"Growth" or "value-added" assessments that provide year-to-year results for individual students have captured policymakers' attention as they look for ways to improve student achievement and assess teacher effectiveness. However, there is a question as to whether these types of assessment systems are being used to their fullest potential for teacher quality. This session will explore the use of value-added assessment as a powerful diagnostic tool for measuring the effect of pedagogy, curricula and professional development on student achievement, and its potential for providing a fair and accurate foundation on which to build a new system of accountability.



9:45 AM -- 11:30 AM
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Educating Native American, Alaskan and Hawaiian Students (session #418)
Atrium 8, 2nd Floor
Many states struggle with appropriate education strategies for native student achievement. This session will address the following questions: What are the current trends in native student achievement? How can state policies increase native student achievement? What pedagogies lead to increased student education aspirations and academic proficiency? What roles should the community play in motivating and educating native students? At this session panelists will share successful strategies to motivate and educate native students while ensuring cultural relevance, engaging the community and employing effective pedagogies.



9:45 AM -- 11:30 AM
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Creating Longitudinal Data Systems To Improve Policymaking and Student Achievement (session #420)
Atrium 6, 2nd Floor
The Data Quality Campaign is a national collaborative effort to encourage policymakers to implement state longitudinal data systems to improve student achievement. Come learn how some states have successfully developed, implemented and used such a longitudinal data system to develop and refine state policies that are designed to support student achievement.



9:45 AM -- 11:30 AM
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Evolution, Intelligent Design and the First Amendment (session #415)
Atrium 7, 2nd Floor
Efforts to include “intelligent design” in the public school curriculum have divided states and communities across the nation. What can policymakers do to address this conflict under the First Amendment? This session will examine the current state of the law, and explore the constitutional and educational issues surrounding the teaching of intelligent design in a public school. Is it possible for schools to teach this controversial subject matter? If so, how should it be done?



12:00 PM -- 1:30 PM
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Plenary Luncheon: National Curriculum -- The Elephant in the Room (session #425)
Grand Ballroom Center and West, 2nd Floor
During this session, Arkansas Governor and ECS Chairman Mike Huckabee will present the Frank Newman Award for State Innovation to Kentucky. Secretary of Education Virginia Fox will accept the award.

Presentation: National Curriculum – The Elephant in the Room

The clarion cry for the United States to look better on international assessments raises the issue of whether states should agree to a common set of standards and a common curriculum. While a national curriculum or national standards appear to be common within the other countries that participate in international assessments, these terms quickly provoke serious discussions in the states. Leaders with deep knowledge of fundamental state-level beliefs and culture will discuss the issues related to national standards, national goals and national assessment. The elephant will be in the room, and we will be talking about it.



1:45 PM -- 3:45 PM
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State School Funding – What is Adequate? (session #430)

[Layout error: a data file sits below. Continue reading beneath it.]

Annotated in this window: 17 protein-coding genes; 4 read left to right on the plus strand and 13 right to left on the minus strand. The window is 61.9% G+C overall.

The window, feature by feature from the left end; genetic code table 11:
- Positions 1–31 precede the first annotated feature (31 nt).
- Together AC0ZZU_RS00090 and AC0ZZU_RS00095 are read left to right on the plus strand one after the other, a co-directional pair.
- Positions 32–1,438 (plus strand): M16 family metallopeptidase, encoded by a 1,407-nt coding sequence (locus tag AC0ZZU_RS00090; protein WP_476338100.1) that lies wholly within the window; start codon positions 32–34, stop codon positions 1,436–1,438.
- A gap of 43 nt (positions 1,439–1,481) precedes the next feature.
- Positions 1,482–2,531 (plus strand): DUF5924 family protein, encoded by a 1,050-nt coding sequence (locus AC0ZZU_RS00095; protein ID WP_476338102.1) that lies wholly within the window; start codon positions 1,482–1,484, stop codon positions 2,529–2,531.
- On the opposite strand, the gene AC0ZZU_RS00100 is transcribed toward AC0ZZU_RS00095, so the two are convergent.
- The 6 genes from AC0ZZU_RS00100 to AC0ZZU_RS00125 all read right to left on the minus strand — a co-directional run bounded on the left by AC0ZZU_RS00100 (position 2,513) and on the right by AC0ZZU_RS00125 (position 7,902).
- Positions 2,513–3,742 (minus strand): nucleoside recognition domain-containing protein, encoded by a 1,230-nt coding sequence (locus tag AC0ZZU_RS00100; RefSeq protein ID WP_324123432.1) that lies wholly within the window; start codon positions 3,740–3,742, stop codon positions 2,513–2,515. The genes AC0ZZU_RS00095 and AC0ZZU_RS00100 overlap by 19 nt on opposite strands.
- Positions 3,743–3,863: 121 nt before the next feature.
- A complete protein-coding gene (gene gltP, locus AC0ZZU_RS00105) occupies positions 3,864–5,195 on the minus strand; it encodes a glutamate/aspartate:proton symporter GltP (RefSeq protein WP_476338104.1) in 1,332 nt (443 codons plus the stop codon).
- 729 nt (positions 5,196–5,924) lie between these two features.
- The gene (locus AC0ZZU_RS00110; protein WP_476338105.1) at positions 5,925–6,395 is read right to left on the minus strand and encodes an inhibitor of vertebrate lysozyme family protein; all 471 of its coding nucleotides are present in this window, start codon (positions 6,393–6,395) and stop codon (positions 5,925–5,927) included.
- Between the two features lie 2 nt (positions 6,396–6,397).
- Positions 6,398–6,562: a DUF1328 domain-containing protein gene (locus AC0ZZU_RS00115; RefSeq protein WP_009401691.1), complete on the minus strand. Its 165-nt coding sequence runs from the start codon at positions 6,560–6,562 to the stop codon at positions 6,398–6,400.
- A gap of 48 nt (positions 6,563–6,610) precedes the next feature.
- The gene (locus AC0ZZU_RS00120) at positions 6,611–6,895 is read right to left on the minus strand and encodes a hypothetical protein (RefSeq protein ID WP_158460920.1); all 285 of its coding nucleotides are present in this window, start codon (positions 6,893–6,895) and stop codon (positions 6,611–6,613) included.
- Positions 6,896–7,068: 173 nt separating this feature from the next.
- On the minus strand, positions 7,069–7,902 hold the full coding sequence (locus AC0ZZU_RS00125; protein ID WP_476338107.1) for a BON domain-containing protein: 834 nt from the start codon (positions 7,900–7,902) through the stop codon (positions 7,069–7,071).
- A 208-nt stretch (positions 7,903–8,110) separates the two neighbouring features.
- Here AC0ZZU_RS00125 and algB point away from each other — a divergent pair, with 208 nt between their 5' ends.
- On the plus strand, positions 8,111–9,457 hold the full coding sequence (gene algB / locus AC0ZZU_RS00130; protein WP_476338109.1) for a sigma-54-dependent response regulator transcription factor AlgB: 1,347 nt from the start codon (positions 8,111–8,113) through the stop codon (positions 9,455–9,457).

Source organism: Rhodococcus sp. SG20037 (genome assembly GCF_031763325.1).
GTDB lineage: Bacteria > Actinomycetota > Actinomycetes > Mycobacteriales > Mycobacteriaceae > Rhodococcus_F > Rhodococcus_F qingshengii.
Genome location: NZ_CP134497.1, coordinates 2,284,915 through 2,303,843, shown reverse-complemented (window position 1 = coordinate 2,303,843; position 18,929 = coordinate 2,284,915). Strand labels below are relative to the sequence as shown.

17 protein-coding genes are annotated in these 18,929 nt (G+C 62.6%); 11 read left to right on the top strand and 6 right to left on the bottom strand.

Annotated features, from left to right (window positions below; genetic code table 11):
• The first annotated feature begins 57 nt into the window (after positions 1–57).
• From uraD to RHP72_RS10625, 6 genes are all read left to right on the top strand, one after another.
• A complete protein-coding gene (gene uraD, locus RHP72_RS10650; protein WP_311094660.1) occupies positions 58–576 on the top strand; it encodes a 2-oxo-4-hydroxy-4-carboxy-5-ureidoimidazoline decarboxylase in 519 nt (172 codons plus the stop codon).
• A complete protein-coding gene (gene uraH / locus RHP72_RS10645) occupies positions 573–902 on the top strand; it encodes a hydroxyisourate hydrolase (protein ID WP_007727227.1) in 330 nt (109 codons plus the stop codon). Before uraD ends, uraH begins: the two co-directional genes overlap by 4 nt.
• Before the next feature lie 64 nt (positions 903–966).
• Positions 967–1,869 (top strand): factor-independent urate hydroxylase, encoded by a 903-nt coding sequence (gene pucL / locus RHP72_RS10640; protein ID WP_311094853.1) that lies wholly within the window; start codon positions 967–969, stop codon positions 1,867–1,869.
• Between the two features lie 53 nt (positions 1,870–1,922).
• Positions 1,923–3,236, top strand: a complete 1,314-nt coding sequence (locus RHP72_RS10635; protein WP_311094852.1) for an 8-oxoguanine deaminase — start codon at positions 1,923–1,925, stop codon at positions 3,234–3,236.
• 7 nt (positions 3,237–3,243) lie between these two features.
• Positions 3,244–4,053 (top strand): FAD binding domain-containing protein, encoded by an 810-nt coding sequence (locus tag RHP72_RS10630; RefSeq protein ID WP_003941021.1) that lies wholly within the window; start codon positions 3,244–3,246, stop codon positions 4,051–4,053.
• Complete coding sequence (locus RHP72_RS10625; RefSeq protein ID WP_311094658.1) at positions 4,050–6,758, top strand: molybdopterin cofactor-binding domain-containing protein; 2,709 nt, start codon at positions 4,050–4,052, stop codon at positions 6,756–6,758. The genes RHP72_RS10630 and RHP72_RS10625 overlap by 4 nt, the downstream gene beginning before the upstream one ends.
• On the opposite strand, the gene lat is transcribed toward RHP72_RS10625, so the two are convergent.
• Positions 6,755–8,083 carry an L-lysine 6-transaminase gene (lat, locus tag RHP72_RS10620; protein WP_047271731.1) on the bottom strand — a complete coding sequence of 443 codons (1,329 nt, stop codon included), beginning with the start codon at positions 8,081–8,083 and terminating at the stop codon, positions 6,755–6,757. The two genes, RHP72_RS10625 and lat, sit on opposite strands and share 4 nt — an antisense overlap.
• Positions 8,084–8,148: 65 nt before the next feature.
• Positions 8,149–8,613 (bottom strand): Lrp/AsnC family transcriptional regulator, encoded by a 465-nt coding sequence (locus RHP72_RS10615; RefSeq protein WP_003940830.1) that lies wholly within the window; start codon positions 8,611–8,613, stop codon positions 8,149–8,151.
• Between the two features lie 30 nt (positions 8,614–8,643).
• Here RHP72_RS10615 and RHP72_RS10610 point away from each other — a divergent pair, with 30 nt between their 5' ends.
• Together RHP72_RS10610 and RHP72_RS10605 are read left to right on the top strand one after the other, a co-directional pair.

Atrium 4, 2nd Floor
Policymakers in many states are being forced to examine if their education funding systems are "adequate." This question of adequacy is often the result of a lawsuit or sometimes in response to higher state or federal education standards that schools and students are required to meet. Is this new focus on school funding adequacy good news for schools, states and students? A panel of national experts will discuss this issue.



1:45 PM -- 3:45 PM
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The State and District Role in Turning Around Low-Performing Schools (session #431)
Atrium 7, 2nd Floor
States and districts have taken different approaches to assisting low-performing schools (or those not meeting adequate yearly progress). In some cases, contractors have been hired to work in schools, others have set up assistance teams in state education agencies, and some states are relying on leadership academies to train turn-around teams or are assigning the responsibility to districts. State leaders will showcase what is working in their different state and district approaches and the challenges ahead.



1:45 PM -- 3:45 PM
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Report and Recommendations of the Governor's Commission on the Arts in Education: A Call to Action (session #432)
Edina Room, 2nd Floor
As part of his two-year chairmanship of ECS, Governor Mike Huckabee created and chaired the Commission on the Arts in Education. This session will feature the report issued by the Commission, including the underlying principles for the governor’s focus on the arts in education, current research, policy examples and recommendations with a call to action. Join Arts in Education Commission members for a report of their work and a discussion on what needs to be done to ensure the arts are a part of the curriculum for all students.



1:45 PM -- 3:45 PM
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Developing Principals: Different Types of Principals for Different Types of Schools (session #433)
Atrium 1, 2nd Floor
A strategy for creating high-quality schools is to prepare principals using different approaches. This session will highlight work – funded by the MetLife Foundation – on how leaders are being prepared to become change agents through leadership academies and other nontraditional approaches. Panelists will reflect on who these modern leaders are in very different contextual settings than yesteryear, and will ask if traditional colleges of education can produce this new cadre of leadership.